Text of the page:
Visiting Jane Austen

You’ve read the books. You’ve read about the author. But still, you want more. If you travel to England there are three choice places that any Jane Austen fan needs to add to their list of experiences.

Jane Austen’s House Museum

The building that houses the museum was once Jane Austen’s home. Walk through the halls, see her writing desk, sit in the garden and peruse the well stock gift shop. During the last eight years of her life she wrote and edited some of our favorite works here. The building is located in Chawton, England and has a reasonably price entry fee ranging from four to seven pounds depending on the time of the year.

The website had event information and links to other Austen related websites worth checking out. If you can’t make it to England they have a short flash image tour you can watch online; not as impressive as being there in person but a beautiful sentiment.

Visit the Jane Austen’s House Museum online.

Winchester Cathedral

To say cathedrals from the 11th century are beautiful is an understatement. In many cases they are breath taking and one does not need to be from a religious background to enjoy their history. The Winchester Cathedral is located in Hampshire, England and is the resting place of Jane Austen. She is buried in the nave “close to familiar acquaintances”.

The website makes two small mentions of her. First, that there is a tomb where she lies; and second, that there is a special tour: “Jane Austen – Her Life and Times” which “offers visitors an intimate and often amusing insight into her life.” You will also find notable historical information about the church, other public tours and directions. Be sure to check out the photo gallery for amazing photos of this architectural beauty.

Visit Winchester Cathedral’s official website.

Jane Austen Center

She lived in Bath, England for five years and many of her novels mention or describe it. While she did not live in residence in this building, it seems most logical that there would be a center dedicated to her. The Center was “created with the guidance of local members of the Jane Austen Society and authorities”. The exhibition’s main focus is the five years that Austen spent here. The gift shop offers all the usual Jane Austen paraphernalia including period costumes (or patterns to make your own).

The website offers the latest tourist information (including tours), a monthly newsletter that can be read online or delivered by email, and a bit of historical information like famous people from Regency society.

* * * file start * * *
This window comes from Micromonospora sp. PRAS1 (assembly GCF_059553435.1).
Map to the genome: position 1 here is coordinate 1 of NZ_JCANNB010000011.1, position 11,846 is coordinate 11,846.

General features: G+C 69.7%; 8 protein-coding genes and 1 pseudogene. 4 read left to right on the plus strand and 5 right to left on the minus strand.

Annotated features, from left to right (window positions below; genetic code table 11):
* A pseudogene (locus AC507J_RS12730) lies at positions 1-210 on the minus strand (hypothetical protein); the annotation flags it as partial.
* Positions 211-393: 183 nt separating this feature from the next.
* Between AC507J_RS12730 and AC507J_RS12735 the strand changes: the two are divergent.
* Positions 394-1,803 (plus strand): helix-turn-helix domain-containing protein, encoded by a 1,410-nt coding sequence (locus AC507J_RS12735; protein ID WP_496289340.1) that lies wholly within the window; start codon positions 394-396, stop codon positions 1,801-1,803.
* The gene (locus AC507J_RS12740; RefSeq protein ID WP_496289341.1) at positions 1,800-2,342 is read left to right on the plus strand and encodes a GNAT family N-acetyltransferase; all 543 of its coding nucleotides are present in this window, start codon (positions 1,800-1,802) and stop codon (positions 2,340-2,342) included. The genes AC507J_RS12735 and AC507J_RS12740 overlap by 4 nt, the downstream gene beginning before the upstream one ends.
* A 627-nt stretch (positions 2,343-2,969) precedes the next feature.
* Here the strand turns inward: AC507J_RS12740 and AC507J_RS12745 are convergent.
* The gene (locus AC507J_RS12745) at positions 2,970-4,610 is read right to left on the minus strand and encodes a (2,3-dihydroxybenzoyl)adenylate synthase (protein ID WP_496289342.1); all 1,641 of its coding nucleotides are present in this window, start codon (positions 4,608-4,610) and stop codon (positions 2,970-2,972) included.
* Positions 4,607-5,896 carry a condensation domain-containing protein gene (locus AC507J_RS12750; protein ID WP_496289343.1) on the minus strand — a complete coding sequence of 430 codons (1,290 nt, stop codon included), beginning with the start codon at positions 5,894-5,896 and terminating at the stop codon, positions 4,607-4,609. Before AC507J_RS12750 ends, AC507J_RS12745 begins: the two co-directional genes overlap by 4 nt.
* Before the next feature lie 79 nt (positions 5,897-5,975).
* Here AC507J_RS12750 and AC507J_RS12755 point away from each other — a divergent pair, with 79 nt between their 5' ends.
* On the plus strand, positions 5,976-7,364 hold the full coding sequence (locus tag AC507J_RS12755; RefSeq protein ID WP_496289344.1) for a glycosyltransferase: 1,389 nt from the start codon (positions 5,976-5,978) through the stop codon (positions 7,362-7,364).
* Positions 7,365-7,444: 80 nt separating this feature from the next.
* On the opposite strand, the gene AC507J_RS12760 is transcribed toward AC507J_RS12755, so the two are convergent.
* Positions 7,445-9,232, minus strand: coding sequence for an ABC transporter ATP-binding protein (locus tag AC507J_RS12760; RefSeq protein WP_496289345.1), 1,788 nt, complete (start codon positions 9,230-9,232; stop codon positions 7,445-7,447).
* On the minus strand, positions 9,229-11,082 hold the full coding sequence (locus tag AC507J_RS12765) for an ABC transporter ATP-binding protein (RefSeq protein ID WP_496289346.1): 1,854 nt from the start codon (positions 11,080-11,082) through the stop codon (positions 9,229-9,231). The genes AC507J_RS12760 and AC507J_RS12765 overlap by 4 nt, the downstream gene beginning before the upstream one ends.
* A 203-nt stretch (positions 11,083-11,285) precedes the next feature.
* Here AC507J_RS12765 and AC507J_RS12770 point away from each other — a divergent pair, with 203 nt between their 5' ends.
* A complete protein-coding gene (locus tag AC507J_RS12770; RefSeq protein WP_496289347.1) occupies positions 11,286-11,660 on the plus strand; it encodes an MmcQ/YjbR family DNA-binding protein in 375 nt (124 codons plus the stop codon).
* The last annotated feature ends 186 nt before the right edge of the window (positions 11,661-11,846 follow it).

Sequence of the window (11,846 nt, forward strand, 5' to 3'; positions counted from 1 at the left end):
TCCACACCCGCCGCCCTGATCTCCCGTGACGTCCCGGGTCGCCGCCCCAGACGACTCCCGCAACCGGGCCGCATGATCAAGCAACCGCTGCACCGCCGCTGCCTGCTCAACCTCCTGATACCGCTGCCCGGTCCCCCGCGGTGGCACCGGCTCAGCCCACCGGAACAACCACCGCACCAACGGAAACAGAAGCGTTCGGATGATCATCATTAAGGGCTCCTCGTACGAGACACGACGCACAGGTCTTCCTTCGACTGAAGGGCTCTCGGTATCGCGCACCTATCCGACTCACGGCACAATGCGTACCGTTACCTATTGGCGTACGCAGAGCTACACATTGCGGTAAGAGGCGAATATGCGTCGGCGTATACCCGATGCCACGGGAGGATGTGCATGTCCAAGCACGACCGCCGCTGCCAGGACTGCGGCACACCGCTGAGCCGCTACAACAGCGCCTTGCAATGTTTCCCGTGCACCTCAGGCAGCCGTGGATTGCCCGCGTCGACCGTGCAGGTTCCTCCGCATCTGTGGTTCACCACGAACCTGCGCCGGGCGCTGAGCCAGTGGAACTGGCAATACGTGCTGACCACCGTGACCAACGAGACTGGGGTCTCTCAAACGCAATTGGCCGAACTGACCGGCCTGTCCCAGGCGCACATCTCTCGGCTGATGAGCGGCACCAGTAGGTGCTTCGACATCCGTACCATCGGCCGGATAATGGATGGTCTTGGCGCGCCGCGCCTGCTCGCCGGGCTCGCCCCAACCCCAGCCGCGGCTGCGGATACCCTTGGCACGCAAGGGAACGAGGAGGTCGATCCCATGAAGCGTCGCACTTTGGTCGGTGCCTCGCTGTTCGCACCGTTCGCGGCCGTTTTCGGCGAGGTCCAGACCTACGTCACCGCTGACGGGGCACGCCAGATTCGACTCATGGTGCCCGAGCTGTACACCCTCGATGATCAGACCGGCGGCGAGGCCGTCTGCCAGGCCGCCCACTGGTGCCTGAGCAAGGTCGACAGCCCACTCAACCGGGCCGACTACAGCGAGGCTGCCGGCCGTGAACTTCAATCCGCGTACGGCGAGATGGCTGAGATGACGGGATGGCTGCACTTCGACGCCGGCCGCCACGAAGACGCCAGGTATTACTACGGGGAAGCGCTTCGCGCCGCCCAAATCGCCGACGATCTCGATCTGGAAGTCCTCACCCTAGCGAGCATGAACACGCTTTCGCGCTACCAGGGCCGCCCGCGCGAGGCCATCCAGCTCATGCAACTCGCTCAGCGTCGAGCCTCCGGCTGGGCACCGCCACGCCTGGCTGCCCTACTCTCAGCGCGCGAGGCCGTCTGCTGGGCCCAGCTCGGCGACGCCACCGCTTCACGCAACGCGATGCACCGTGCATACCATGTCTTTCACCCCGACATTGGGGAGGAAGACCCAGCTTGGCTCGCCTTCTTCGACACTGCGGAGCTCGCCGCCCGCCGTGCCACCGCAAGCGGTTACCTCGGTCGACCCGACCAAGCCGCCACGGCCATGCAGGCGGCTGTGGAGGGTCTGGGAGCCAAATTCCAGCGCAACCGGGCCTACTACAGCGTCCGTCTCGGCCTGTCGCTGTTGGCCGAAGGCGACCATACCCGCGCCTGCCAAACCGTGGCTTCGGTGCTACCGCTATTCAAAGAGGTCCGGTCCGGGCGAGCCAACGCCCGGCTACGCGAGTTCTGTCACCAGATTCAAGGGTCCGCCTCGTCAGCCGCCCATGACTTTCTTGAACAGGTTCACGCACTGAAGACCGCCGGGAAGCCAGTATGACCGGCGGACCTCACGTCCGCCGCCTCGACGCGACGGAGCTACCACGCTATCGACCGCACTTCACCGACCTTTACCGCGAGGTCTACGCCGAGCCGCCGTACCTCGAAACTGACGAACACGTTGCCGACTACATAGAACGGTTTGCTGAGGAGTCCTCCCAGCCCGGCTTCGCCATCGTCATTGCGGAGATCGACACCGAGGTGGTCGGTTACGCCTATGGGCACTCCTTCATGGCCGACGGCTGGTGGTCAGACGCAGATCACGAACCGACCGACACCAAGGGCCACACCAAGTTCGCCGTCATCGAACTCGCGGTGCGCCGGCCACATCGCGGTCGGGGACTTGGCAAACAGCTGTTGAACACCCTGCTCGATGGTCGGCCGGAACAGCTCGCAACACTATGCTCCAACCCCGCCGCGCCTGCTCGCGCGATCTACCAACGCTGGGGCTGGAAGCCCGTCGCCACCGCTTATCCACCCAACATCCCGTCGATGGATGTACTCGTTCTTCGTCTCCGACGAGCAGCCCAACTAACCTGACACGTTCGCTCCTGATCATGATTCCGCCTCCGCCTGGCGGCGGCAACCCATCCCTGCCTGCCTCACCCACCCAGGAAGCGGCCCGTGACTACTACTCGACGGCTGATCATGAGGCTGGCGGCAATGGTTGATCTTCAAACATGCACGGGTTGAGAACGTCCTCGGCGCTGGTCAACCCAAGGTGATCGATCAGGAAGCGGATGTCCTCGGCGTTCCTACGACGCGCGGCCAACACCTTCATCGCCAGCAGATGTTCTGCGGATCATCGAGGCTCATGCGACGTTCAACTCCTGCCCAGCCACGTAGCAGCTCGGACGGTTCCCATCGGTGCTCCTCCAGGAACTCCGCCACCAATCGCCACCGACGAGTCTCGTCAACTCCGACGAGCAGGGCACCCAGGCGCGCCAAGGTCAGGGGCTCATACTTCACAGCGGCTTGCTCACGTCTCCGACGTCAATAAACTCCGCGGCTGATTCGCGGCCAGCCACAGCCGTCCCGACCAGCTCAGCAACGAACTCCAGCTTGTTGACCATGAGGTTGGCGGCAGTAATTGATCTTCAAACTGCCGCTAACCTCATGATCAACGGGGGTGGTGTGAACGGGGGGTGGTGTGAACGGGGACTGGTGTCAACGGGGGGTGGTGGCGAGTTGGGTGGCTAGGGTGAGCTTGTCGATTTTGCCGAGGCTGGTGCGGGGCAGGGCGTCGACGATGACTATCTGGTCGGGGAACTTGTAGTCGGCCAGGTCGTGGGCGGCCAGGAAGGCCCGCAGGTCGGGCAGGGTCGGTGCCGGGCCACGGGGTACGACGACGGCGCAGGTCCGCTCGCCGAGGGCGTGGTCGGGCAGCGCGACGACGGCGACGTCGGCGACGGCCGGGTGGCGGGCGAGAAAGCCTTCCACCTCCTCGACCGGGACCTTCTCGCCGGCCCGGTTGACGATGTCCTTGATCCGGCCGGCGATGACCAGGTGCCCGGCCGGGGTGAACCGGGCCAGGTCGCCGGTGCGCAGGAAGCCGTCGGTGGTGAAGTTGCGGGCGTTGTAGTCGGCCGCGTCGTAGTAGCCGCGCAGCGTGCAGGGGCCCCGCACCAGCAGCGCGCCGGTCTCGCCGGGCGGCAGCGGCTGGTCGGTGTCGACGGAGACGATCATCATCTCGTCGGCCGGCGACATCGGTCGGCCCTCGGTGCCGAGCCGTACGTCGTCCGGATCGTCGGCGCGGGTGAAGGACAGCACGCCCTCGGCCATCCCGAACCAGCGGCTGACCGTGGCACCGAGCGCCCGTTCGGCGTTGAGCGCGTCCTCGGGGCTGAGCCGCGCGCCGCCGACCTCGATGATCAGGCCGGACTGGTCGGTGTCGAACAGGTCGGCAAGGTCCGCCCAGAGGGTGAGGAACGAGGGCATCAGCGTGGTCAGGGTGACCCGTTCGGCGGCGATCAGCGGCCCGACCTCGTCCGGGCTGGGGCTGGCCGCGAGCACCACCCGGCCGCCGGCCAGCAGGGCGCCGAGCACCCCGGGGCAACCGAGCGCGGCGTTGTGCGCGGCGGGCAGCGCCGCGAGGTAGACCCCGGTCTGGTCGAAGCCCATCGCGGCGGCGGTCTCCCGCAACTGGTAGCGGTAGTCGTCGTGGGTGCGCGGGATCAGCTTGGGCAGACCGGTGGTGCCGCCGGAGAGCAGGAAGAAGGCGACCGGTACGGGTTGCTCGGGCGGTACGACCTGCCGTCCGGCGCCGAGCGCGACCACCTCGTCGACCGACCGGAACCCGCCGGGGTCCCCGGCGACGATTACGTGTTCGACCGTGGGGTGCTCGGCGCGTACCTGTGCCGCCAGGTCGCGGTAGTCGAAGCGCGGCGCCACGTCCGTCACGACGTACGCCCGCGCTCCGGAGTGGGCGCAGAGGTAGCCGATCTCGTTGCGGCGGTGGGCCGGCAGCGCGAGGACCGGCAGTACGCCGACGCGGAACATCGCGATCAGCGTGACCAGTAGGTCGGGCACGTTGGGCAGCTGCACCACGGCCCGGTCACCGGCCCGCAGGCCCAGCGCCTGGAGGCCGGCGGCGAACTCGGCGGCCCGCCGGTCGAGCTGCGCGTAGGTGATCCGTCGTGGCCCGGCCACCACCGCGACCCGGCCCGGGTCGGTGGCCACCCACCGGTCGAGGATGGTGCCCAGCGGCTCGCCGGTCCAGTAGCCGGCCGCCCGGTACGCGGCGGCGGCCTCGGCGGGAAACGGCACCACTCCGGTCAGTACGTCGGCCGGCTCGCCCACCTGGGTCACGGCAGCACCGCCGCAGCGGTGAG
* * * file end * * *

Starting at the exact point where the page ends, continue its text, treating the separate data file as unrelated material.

Visit the Jane Austen Center online.

Have a look at these locations on the Google map:
View Jane Austen Architecture in a larger map

This piece was originally posted on 5/13/2009 at Literary Fiction, BellaOnline.

Jane Austen Basics

Beloved for almost two hundred years, there doesn’t seem to be an end in sight for the afterlife of this classic novelist. New editions of her literary works are being released every year gaining new fans and delighting die-hards.

Portrait of Novelist Jane AustenJane Austen was born December 16, 1775 in Hampshire, England. She was born into an educated family with some grounding in society because her father was a priest. She grew up in a household of seven siblings (George, Edward, Henry, Cassandra, and Frank) all of whom were encouraged to develop a hardiness for reading. Her childhood was divided between the rectory and boarding school. Like most women of her time writing was encouraged in the form of journaling and letters but she took it one step further and began to write stories in her early teens as gifts for family members. With their encouragement she began her profession as a writer creating novels filled with deception, love, acceptance, and of course wit.

Jane Austen published four novels in her lifetime. Two were published after her death by her brother. The novels include: Sense and Sensibility (1811), Pride and Prejudice (1813), Mansfield Park (1814), Emma (1815), Northanger Abbey (1817), and Persuasion (1817). Her novels were published anonymously. All of her novels have been developed into screenplays for television and some for movies. The most loved tends to be Pride and Prejudice both in print and on the screen.

Jane Austen died at the age of forty-one (July 18, 1817) from what is now surmised to be Addison’s disease. Her sister Cassandra was by her side. Jane had never married. Her body is interred at Winchester Cathedral in Hampshire, England.

During Jane Austen’s life she witnessed some success from her novels but she never could have imagined the longevity and eventual cult following that exists today. She is readily studied by scholars in colleges and universities while the general public continues to scrumptiously devour her Regency works.

Test your knowledge of Jane Austen.

This piece was initially published 4/29/2009 at Literary Fiction, BellaOnline.